As the audience was taking its seats for Nonagon Theater & Film's production of Alex Fink and Lee Cohn's ...Or Forever Hold Your Peace, Lily (Sara Paul) was setting up the apartment set for a party. Guests arrived, chatted, mingled, drank, and munched. The actors seemed at ease, so as a set-up this boded well. But it was also the last natural or real moment the play had. Not because people aren't as thoughtless or petty in real life as they are in this play, and not because people don't say the hurtful things these guys and gals do, but because a play requires that characters say and do these things. In this play, generally well-meaning actors spoke lines that had the rhythm and punch of a low-grade sitcom crossed with a made-for-Lifetime movie.
Hari (Ramesh Ganeshram) and Janie (Jamee Damron) are getting married tomorrow, and the party is the last celebration before the big event. None of their friends are poster children for healthy relationships, and Hari and Janie have had their ups and downs. But the play's problems begin right away, when Trent (Mark Intrieri), Hari's best man, gives a toast that recaps at length the plot-up-until-now. Since everyone on stage would already know this stuff, it is only for the audience's benefit, but the audience was way ahead already. The conflicts are obvious ones - Trent drinks too much and is an operator; Jay (John Stagnari) eats too much, snipes at his wife, and resents not having been picked as best man; Lily resents not being picked as maid of honor - or is it Carol (Elizabeth Copley) who resents that? It became difficult to remember, since none of it was adding up to much. Jay's wife Siobhan (Janda Rae Mott) was surly but identifiable because she was Irish, but the reason for that seems only to be for an Act 2 joke about her grandparents. Brian (Kevin Gooley) seems to hang around in the background until his big blow-up late in the proceedings. Only Paul, Ganeshram and Damron managed to bring any interest or humanity to their cardboard characters.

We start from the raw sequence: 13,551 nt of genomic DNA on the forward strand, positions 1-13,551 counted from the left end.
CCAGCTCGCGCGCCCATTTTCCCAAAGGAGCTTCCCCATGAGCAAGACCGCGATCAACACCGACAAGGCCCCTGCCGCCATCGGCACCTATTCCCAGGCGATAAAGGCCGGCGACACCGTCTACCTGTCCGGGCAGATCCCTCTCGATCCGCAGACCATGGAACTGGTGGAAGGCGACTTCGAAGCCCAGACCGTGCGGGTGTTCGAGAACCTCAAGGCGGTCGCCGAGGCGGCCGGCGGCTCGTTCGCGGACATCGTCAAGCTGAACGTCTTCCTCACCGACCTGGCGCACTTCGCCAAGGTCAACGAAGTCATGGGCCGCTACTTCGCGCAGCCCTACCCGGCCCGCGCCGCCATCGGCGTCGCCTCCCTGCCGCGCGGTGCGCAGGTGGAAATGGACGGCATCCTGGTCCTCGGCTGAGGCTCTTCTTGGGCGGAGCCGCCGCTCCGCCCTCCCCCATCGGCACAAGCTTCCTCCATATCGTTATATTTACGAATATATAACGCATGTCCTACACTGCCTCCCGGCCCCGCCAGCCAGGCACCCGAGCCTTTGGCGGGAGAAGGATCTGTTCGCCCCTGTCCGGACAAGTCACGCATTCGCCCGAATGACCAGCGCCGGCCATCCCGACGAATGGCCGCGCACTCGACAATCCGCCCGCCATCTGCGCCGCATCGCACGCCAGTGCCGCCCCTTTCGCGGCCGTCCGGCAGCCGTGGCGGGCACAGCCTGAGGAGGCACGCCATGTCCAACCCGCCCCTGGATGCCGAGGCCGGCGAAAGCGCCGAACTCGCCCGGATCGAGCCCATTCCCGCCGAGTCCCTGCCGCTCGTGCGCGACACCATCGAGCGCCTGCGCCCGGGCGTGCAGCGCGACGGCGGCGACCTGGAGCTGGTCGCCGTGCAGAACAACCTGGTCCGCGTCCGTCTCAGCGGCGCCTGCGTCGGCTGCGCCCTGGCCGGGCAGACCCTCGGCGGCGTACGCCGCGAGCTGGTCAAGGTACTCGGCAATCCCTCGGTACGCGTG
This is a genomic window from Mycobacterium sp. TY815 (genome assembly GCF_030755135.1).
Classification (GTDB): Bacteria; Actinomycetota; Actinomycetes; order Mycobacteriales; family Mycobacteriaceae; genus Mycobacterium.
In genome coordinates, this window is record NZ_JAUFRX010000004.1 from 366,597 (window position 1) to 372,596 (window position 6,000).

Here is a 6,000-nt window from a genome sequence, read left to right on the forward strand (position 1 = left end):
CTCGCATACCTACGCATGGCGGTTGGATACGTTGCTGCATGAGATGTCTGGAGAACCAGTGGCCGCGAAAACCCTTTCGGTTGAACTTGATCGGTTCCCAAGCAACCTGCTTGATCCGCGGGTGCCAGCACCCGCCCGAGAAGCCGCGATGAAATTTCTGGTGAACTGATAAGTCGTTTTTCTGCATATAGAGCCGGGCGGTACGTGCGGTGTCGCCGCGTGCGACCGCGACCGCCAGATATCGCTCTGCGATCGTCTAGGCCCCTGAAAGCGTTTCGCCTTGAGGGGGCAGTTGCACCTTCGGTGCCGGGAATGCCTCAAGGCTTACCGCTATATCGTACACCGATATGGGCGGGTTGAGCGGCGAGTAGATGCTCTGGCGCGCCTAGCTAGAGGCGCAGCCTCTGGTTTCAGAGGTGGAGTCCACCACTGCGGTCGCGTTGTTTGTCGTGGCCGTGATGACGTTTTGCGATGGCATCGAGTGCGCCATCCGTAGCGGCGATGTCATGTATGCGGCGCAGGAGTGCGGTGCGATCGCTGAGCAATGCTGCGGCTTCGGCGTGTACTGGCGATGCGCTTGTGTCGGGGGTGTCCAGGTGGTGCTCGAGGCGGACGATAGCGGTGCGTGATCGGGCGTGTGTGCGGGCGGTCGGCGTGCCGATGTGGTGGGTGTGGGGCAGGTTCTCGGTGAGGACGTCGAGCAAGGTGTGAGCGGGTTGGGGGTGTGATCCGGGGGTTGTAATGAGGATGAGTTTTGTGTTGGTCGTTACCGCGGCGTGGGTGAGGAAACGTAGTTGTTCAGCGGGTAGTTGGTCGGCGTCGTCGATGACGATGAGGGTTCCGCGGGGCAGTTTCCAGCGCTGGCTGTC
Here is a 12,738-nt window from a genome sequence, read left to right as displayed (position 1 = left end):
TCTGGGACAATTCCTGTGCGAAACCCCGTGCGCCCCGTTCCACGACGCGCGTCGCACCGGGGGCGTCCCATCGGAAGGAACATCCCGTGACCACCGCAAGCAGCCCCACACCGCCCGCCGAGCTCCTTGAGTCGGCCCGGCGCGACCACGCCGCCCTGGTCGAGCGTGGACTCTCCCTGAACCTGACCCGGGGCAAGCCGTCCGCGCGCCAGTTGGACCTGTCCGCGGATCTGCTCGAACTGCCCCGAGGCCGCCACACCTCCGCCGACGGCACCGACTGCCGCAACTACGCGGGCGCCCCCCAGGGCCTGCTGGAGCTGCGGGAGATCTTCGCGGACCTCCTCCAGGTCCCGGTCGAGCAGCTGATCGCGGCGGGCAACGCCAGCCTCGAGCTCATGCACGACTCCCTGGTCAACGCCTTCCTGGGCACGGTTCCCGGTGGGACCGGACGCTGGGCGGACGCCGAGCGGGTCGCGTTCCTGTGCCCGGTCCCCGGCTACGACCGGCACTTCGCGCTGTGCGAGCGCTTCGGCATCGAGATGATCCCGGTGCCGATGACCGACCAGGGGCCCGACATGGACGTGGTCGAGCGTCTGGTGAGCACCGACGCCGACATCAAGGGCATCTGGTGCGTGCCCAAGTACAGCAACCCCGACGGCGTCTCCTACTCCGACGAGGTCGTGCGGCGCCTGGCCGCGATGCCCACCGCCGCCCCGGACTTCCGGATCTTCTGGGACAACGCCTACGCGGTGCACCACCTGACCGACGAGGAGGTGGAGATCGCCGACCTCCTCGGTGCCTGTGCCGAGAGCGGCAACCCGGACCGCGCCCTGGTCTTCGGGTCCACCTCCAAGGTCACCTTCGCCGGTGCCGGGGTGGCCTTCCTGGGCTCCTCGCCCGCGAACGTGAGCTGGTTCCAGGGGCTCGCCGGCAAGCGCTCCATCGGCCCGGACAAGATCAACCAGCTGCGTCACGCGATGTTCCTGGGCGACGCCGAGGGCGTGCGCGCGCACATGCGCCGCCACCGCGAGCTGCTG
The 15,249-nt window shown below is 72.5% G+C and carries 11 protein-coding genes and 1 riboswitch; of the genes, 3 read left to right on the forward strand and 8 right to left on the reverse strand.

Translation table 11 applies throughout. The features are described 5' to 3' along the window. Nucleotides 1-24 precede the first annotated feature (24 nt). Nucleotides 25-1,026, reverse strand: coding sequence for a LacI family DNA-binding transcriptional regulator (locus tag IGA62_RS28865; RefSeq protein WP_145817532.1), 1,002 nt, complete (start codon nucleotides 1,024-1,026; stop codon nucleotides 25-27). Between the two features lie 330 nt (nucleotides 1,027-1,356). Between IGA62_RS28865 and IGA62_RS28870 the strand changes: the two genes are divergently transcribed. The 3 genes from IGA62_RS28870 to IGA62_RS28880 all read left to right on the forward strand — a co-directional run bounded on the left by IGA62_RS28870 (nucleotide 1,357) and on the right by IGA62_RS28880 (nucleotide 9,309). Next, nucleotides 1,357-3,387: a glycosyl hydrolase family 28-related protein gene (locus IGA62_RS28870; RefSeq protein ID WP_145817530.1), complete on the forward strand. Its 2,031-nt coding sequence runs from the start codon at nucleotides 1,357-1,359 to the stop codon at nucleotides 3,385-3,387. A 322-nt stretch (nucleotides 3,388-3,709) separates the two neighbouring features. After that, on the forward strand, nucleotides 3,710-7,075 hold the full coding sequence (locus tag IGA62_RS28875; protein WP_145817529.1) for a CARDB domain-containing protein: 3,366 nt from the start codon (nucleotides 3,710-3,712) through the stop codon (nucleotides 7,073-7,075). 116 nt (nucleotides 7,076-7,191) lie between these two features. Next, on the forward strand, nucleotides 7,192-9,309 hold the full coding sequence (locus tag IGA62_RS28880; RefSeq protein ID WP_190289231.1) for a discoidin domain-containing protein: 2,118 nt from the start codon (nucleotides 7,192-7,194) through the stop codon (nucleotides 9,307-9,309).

Structurally the play had no surprises. When conversation gets to Hari's bachelor party and what actually happened there, the scene changes to Scores, the strip club, and we see what happened. Well, mostly. There's Brandi (Michelle Fantaci), the stripper, who is also available for private entertainment, which has already been paid for by the other guys. But when she is demeaned as a prostitute, she angrily asserts that she does it for the money because law school tuition is expensive. Well, OK - there at least is the possibility of an interesting character, but the play is more interested in her as a red herring, since Hari first storms out, then comes back for her. So did they, or didn't they? The play is full of such plot "possibilities" and "twists" - the wedding is on and off more times than can be kept track of, and no one is as they are originally presented. This is not character development; it is playwright manipulation.
None of the dialog comes close to prompting interest in this bunch. When they're not fighting, resenting, or betraying each other, they seem to be watching Nick At Nite. They're all versed in popular culture; a reference to one of Ralph Kramden's signature phrases got more of a response than any of their increasingly frantic antics.
The apartment set of Hari and Janie (designed by Londo Massey) was quite believable; the Scores set less so. The lighting (designed by Ray Thys) was appropriate to the settings, and the costumes were most likely courtesy the actors. The director (Lee Cohn) was also the co-writer, which goes a long way toward explaining why a weak script was not better shaped or made vibrant in spite of itself.
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Copyright 2001 David Mackler